>> its own project. So you could open just the 'controls' project and it
>> should be able to build and run the unit tests, etc, of just that module.
>> Or if you open the graphics parent module it would open all the child
>> projects as well. And opening the top level openjavafx POM, would open all
>> the child projects and descendants for everything. (As an aside, with Maven
>> I never check in my intellij project files, and tend to get my developers
>> to open the POM file directly - the POM file becomes the source of truth
>> and is IDE agnostic).
>> Obviously this would all make it massively easier for contributors, since
>> we often would be playing only in one module (like controls), so the build
>> would be simple and quick, drawing bits we aren't messing with straight out
>> of your repo, and we never even need to open these other bits in our IDE.
>> This is extra useful given all the nasty native stuff that JFX has - as a
>> contributor I don't want to have to build 'glass' just to add a ComboBox
>> fix, etc.
>> If you have really good clean modularisation, then versioning gets easier.
>> I don't really know how your internal build works, how often it happens,
>> etc, and how you structure milestones. I've heard Agile mentioned but I'd
>> guess it's psuedo-agile. But to give us something to work with, let's
>> assume a pretty standard Agile practice, maybe something like an automated
>> nightly build that compiles all the source code for all the platforms and
>> runs the unit tests, and reports back any failures. Then at the end of a
>> milestone you have a manually triggered build that does all of the same
>> again, tags it in SVN, and your testing team then runs their full set of
>> integration/regression tests on this. Maybe the reality is a bit different
>> for you guys, but hopefully its close enough you can extrapolate.
>> My strategy here would likely be to have the automated nightly builds
>> deploy a SNAPSHOT release (say 8.0.1.SNAPSHOT) which is always the latest
>> and greatest of 8.0.1. I would then also have these automated builds deploy
>> the exact same code as a versioned build - probably something like
>> 8.0.1-2013-07-29 where the last bit is the date it was deployed. Note that
>> when I say 'deploy' here, I mean into your own self-hosted Maven repo
>> (Artifactory, or whatever you want). You wouldn't deploy nightly builds
>> into Maven Central.
>> By default, the checked-in code would reference the SNAPSHOT version, so
>> in every POM file that referenced another module (e.g. controls would have
>> a dependency onto base), it would use 8.0.1.SNAPSHOT as the version (or
>> more likely a variable like ${project.version}). Anyone who checks out and
>> builds would automatically be building against the latest, which is what
>> you would expect.
>> Ideally everyone should be constantly updating their code and making sure
>> it compiles against the latest always. You mention two week old code - this
>> isn't exactly something you'd expect to see in an Agile process. Agile
>> tasks are typically 4 to 16 hours and the conclusion of each should involve
>> a check-in and update to the latest and then be included in the nightly
>> build and unit tested against, etc. If a task is bigger than that, you're
>> probably drifting from Agile best practices (and typically would break your
>> task down into smaller chunks). Your nightly builds should always run off
>> head and compile so everyone should be working towards that for their
>> milestone (and milestones should be 1 to 4 weeks in a good agile process,
>> with all code checked in by the end of the milestone, then tagged and
>> released for user feedback).
>> But assuming you had reasons for these out of date or very long tasks,
>> then to pin your code to a particular version, there are a couple of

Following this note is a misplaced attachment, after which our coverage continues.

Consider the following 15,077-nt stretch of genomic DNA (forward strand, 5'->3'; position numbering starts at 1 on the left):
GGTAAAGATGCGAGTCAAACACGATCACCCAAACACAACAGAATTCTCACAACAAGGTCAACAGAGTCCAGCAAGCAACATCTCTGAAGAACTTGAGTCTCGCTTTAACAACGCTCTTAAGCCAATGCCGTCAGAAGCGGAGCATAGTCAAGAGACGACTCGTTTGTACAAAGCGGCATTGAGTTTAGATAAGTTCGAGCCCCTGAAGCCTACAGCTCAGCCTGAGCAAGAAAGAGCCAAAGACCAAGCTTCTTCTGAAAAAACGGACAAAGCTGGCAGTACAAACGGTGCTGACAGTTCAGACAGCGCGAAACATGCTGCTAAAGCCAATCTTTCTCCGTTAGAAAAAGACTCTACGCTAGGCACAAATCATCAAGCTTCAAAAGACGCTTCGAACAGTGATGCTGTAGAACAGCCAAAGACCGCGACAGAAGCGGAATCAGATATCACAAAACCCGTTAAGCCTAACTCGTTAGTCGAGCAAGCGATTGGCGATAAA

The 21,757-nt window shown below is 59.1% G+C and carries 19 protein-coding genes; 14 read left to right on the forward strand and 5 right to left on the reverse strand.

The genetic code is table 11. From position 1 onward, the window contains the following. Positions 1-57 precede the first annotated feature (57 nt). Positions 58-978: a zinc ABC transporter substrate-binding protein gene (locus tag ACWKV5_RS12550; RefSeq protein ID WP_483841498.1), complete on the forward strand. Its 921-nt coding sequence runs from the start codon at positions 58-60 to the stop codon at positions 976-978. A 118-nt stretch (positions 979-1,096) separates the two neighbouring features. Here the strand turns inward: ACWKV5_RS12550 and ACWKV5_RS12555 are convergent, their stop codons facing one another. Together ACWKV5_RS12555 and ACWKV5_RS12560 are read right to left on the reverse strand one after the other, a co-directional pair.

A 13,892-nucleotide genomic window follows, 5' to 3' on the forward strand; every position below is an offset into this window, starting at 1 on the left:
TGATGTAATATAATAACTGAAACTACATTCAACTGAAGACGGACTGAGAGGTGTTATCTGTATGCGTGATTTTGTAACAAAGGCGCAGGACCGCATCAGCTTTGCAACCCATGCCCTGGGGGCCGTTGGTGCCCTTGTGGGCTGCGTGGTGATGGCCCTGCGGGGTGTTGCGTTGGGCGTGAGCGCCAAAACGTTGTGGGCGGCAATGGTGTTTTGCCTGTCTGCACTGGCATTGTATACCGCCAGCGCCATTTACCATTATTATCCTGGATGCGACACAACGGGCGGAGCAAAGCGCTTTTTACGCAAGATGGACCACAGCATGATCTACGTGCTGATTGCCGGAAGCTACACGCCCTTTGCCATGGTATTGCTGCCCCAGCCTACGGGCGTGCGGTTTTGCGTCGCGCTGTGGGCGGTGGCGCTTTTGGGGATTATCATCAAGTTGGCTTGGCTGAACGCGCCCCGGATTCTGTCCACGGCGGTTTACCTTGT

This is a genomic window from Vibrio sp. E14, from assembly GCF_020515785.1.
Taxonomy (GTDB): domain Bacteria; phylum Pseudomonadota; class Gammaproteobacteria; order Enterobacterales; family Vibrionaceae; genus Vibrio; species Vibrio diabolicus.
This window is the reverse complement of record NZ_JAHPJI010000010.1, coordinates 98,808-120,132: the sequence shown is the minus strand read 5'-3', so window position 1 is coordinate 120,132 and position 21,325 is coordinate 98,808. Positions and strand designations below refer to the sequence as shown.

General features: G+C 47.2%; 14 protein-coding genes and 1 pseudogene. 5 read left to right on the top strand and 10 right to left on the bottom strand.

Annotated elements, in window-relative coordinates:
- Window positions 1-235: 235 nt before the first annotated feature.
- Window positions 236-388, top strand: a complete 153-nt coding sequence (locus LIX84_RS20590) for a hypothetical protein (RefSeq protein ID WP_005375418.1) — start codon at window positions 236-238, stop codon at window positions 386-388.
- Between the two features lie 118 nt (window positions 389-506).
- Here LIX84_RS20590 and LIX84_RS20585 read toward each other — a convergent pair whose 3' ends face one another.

>> options.
>> The first option is the simplest: just have the entire openjfx project
>> open in your IDE. When you have a module open and included in the IDE build
>> (in IntelliJ at least, I don't know what they others do) then your copy of
>> the code is always used. Even if a newer snapshot is deployed, it's not
>> used by IntelliJ (I'm pretty sure of this, but it could use double
>> checking). So if you have all the modules open (i.e. you opened the top
>> level openjfx POM, which is what I assume most of you do) then you control
>> what versions you are using, simply by controlling the source control
>> updates. If you don't want a newer version of 'base' don't update it from
>> SVN or update to a specific SVN revision.
>> The second option is more explicit. Just change the dependencies in your
>> POMs between modules to reference a specific version. So if you are on the
>> controls team and you need to hook into a specific version of base, you
>> just edit the controls POM and where it references base as a dependency put
>> in the version number for the day you want to pin to, e.g. version
>> 8.0.1-2013-07-29. You are then guaranteed to be fixed against that version
>> and never have to worry about a change being forced on you.
>> The versioned nightly builds are purely to allow for the second option. If
>> you didn't need the second option, you could just use snapshots. If you do
>> want these versioned nightly builds then they are going to build up over
>> time and given the size of JFX this might get to be a problem after a
>> while. Personally I would keep these daily versions around only for a
>> milestone. At the end of a milestone I would do a formal milestone release,
>> like 8.0.1-m23 (where m23 is the milestone number) and deploy that version.
>> People really shouldn't be sticking to older code for long (it's not
>> healthy) so I would delete all the old daily builds (you can easily do this
>> in your own hosted repository, unlike Maven Central). Anyone who really
>> needs to stick to that milestone would at least have to upgrade to the
>> final version of that milestone. If this is too harsh for your needs, you
>> could keep the last 3 (or 5 or 20 or 100) milestones worth of nightly
>> builds.
>> I assume you do several internal milestones releases for each actual
>> release to the public. If so, I probably wouldn't release milestones to
>> Maven Central but I'd consider putting each 'release' into there (e.g.
>> ea-b96 is a release). Or maybe you just wait until you get out of 'ea' and
>> do actual formal releases such as 8.0.1. These non-ea releases definitely
>> should be synched to Maven Central - this is the bit where we run into
>> trouble with Oracle policy on self-hosting, but if you had your own private
>> repo where you were releasing as per all of the above, with POMs all setup
>> and source code and javadoc included, it would be a fairly trivial task for
>> us in the community to then deploy your formal releases to Maven Central
>> for you.
>> If any of that is unclear or needs further elaboration, let me know and
>> I'll do my best. It's a lengthy topic and difficult to talk through like
>> this.
>> As usual this is all my experience, my opinions and my info that I have.
>> Take and use anything you want, ignore the rest. And if people out there
>> have better ways of doing things, I'd be just as keen as anyone to know
>> about them.